When we learn in this episode that Emperor Georgiou, not Sarek, was Michael Burnham’s adoptive mother in the Mirror Universe, it’s not so much a reversal to how things were as the change from a 20/80 arrangement to an 80/20 one.

In the Mirror Universe, it’s Georgiou who raises Michael, and Sarek who sees the potential in her and gives her authority and legitimacy. In the regular universe, it’s just the other way around. It’s all modes of parenting.

This is the third episode the Discovery has been in the Mirror Universe, and Stamets is the only characters to have actually “met” himself yet. For everybody else, the only different versions of themselves in the Mirror Universe are the ones they are told about and the ones they live.

Well, Stamets and the other guy “stuck outside himself” — Ash/Voq.

Don’t switch the blade on the guy in shades

In the Mirror Universe, while the humans are darker, the Klingons are lighter. Voq, the Albino Klingon (he of the symbolic light skin) is the living steward and embodiment of the fire of Kahless. He’s the “light” of the potential unity of the Klingon Empire. And yet, looking at his story to this point, his inability to “see light” seems more limited in the regular universe than the Mirror one.

In the regular universe, Voq is “the Torchbearer” a solitary light in a place of darkness: the Klingon Ship of the Dead, caked in magnetized coffins. In the Mirror Universe, Voq is “the Fire Wolf,” not a lone light but a pack leader, on a bright and sunny world surrounded by friends and “listening posts.”

And in each universe, Michael sets a blaze around Voq. In the Mirror Universe, Voq burns with sacrifice for the people he cares for and is responsible for. In the regular universe, he burns with hatred and destruction for his enemies.

The season continues to build a meta-narrative of ontological dualism around Michael and Voq, which has spiraled out into a dozen pairs of opposites in tension between cooperation and mutual destruction: logic and emotion, unity and war, duty and mutiny, human and Klingon, born self and created self, parent and child, lover and victim, independence and togetherness. Yes, even their dark and light skins build on the theme.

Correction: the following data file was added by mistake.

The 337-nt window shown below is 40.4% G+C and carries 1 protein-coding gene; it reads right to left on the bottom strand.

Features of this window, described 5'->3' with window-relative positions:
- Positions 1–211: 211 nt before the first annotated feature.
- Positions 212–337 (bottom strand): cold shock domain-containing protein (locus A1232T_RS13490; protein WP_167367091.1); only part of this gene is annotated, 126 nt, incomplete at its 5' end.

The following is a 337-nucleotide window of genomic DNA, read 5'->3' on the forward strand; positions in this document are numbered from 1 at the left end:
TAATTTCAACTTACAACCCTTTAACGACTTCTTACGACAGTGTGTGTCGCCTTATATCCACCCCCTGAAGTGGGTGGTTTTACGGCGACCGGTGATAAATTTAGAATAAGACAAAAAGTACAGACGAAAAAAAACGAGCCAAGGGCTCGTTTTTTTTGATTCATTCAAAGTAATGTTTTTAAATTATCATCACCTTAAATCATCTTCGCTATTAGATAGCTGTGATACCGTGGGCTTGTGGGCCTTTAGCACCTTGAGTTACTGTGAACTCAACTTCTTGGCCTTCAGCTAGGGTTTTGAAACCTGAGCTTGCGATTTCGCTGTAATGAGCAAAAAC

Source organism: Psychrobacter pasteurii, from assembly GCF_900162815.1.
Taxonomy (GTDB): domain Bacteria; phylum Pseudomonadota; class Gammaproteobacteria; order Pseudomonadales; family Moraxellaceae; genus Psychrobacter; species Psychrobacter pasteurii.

Thanks to this thematic explanation of “photosensitivity” from Emperor Georgiou, the season rotates even more around the dance that Michael and Ash/Voq share in the midst of the time loop in “Magic to Make the Sanest Man Go Mad” — they aren’t set against the backdrop of the Federation/Klingon war, they are the Federation/Klingon war. And the Federation/Klingon peace.

Note the allusion to the mycelial network around his neck in the purple light.

We know this war and peace will balance on a knife in The Original Series and the peace will endure and strengthen, even as it faces new risks, into The Undiscovered Country and The Next Generation. It’s not a war about beginning, violence and conclusion, but about Yin and Yang. The Federation and the Klingon Empire are in eternal opposition to each other. Each can recognize bit of themselves in the other, but also a whole lot of the other way.

All this reaches some manner of consummation for Voq in “Vaulting Ambitions.” L’Rell performs finger-laser-knife brain surgery on Ash/Voq, which culminates in her howling upward in a clear example of the well-established Klingon death ritual. The specific consequences of it for Ash/Voq remain to be seen.

Of course, Klingon religious scholars would tell you that the death ritual is not about the ending of a Klingon warrior, but about their approach to Sto-vo-kor, the Klingon Valhalla, an afterlife of eternal battle. It’s a new beginning.